MOORHEAD — Despite the cold weather, a crew of about 55 is still working on the Moorhead underpass project and is expected to continue through most of the winter.
Ames Construction Co. and subcontractors are working on two railroad bridges, retaining walls and finishing work on the newly constructed 21st Street South near the high school.
Moorhead traffic engineer Jon Atkins said the 21st Street opening, probably Nov. 26 or 27, will provide better access to the school and allow residents in the nearby neighborhood better access to their homes. The street is on the northeast side of the two-year, $54 million underpass project and will eventually connect to Main Avenue.
A stoplight will be installed on the newly constructed corner of Fourth Avenue and 21st Street by the school, but because traffic doesn't go through farther to the south, Atkins said there will only be stop signs for now.
"We wanted to get it open to vehicular traffic," Atkins said. He added that a sidewalk along the street there isn't done so pedestrian traffic isn't available.
On the west side of the project, Atkins said a new two-block section of Main Avenue that was reconstructed with a new concrete four-lane street and median is open, allowing easier access to the Tastee Freez, Homegrown Hookah and neighborhoods in that area. That newly opened section of Main Avenue will also connect with the underpass. The area also includes a new asphalt connector road to the Tastee Freez neighborhood.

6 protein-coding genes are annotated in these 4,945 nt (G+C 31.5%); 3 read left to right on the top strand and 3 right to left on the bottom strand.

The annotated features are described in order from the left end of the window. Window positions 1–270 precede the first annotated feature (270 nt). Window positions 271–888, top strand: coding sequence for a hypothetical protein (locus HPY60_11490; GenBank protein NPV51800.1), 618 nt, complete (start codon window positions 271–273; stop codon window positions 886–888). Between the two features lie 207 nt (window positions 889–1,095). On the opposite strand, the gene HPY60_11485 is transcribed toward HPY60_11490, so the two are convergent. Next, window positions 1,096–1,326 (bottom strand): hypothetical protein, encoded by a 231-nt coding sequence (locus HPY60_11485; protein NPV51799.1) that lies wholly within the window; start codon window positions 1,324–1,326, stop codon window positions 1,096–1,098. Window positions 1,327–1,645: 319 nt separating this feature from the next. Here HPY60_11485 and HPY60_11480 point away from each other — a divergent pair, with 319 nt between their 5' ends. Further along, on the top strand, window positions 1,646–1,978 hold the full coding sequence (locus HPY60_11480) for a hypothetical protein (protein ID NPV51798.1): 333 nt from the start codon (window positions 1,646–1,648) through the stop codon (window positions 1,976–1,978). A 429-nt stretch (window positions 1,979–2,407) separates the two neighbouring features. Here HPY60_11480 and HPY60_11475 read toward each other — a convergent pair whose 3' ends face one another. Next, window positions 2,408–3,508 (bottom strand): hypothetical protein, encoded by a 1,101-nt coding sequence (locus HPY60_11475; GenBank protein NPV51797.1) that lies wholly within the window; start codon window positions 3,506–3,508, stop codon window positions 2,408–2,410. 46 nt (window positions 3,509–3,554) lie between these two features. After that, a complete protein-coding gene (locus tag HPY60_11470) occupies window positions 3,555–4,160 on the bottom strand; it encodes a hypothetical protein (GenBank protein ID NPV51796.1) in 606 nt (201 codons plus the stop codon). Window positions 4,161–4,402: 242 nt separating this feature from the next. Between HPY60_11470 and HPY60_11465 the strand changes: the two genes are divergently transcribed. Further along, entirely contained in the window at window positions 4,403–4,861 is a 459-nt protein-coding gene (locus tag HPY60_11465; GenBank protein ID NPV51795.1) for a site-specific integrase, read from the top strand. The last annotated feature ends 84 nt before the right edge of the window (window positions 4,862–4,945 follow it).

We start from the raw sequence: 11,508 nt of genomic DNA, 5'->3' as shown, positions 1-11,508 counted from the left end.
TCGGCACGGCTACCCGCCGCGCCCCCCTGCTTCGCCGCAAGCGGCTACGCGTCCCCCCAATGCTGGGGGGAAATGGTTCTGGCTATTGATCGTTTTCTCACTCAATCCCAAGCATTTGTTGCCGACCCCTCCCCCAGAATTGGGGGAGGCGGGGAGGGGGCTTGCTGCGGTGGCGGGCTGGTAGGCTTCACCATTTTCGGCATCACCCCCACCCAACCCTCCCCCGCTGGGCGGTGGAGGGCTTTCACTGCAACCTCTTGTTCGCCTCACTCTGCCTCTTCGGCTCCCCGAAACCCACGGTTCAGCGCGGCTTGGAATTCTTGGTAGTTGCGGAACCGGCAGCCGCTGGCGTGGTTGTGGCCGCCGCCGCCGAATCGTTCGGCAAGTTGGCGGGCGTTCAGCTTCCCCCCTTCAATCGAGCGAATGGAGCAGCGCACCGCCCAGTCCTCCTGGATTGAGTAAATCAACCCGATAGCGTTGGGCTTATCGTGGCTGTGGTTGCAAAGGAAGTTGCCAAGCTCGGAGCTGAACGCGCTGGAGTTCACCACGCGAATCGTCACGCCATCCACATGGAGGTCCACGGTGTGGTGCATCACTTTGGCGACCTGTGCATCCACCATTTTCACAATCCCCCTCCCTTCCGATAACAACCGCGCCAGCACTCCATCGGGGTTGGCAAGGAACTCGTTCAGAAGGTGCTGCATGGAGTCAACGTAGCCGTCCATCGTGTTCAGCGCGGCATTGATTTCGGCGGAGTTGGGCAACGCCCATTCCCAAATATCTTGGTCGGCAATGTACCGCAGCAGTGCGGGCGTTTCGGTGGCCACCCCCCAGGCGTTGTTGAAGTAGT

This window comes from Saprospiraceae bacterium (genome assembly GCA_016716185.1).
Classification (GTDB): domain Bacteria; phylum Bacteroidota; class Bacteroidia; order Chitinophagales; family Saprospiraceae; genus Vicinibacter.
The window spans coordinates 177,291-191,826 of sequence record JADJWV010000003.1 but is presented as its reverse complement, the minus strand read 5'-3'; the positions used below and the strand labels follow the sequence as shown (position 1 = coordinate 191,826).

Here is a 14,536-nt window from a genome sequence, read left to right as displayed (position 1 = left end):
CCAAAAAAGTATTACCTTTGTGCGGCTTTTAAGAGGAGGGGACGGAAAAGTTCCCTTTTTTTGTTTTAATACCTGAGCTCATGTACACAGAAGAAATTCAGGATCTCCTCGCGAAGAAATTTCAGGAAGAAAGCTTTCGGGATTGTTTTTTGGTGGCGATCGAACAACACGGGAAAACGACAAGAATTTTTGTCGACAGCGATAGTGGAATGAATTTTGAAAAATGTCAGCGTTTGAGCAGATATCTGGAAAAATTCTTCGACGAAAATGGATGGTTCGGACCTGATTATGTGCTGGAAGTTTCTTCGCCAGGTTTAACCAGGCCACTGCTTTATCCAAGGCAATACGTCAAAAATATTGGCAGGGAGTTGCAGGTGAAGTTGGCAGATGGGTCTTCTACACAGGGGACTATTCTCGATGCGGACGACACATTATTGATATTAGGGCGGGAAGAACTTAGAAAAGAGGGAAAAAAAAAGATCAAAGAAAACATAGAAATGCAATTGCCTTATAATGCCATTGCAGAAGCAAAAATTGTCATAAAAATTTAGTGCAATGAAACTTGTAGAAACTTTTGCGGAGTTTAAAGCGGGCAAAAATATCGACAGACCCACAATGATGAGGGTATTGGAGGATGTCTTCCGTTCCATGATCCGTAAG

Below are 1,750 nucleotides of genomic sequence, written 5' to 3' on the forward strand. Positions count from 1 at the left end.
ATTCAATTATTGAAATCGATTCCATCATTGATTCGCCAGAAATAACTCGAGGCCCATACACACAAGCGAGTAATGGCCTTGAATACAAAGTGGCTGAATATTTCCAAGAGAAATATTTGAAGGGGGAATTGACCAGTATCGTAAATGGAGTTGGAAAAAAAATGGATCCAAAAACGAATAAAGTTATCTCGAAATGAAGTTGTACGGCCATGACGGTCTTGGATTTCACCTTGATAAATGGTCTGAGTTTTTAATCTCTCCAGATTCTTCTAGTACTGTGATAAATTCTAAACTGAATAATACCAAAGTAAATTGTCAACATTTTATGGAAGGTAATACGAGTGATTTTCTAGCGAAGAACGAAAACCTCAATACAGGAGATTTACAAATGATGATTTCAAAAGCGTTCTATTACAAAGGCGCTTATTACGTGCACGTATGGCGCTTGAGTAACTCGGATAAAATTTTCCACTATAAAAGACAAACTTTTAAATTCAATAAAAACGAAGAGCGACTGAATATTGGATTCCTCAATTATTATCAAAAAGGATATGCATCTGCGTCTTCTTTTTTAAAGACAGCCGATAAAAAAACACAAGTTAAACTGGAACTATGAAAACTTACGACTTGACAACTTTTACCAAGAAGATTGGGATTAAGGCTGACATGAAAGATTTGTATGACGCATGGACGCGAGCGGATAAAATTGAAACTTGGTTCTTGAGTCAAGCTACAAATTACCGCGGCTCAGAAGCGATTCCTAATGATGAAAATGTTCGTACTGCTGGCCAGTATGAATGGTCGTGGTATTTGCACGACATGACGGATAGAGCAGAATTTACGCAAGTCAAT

As for the bridges, Atkins said work continues on the two railroad bridges that will go over 21st Street with crews doing foundation or concrete footings. Steel work that will build the bridges up can continue even as the weather gets colder, he said.
Atkins said the decks for the railroad bridges will be poured in the spring. Once they are completed and open, the temporary railroad bridge that cuts through the project area can be removed and construction on the third railroad bridge over Main Avenue will begin.
Concrete work can continue during these colder days as crews use ground heaters and blanket coverings, Atkins said.
That means work can also continue on the retaining walls in the area. Most of that work is on the east side of the project area.
Atkins said work will continue until temperatures drop well below zero. He said crews worked through last winter except for about six weeks from mid-January to the end of February. He expects crews to also take a month or so off this year as well.